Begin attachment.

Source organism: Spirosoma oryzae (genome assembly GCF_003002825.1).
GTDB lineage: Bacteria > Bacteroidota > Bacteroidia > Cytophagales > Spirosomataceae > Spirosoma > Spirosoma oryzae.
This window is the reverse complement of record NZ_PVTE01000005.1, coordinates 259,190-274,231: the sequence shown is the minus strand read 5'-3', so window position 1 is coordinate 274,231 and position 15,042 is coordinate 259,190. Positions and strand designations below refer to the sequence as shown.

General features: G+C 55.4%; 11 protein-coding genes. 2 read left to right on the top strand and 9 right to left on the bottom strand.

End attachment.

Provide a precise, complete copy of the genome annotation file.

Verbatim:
Source organism: Spirosoma oryzae (genome assembly GCF_003002825.1).
GTDB lineage: Bacteria > Bacteroidota > Bacteroidia > Cytophagales > Spirosomataceae > Spirosoma > Spirosoma oryzae.
This window is the reverse complement of record NZ_PVTE01000005.1, coordinates 259,190-274,231: the sequence shown is the minus strand read 5'-3', so window position 1 is coordinate 274,231 and position 15,042 is coordinate 259,190. Positions and strand designations below refer to the sequence as shown.

General features: G+C 55.4%; 11 protein-coding genes. 2 read left to right on the top strand and 9 right to left on the bottom strand.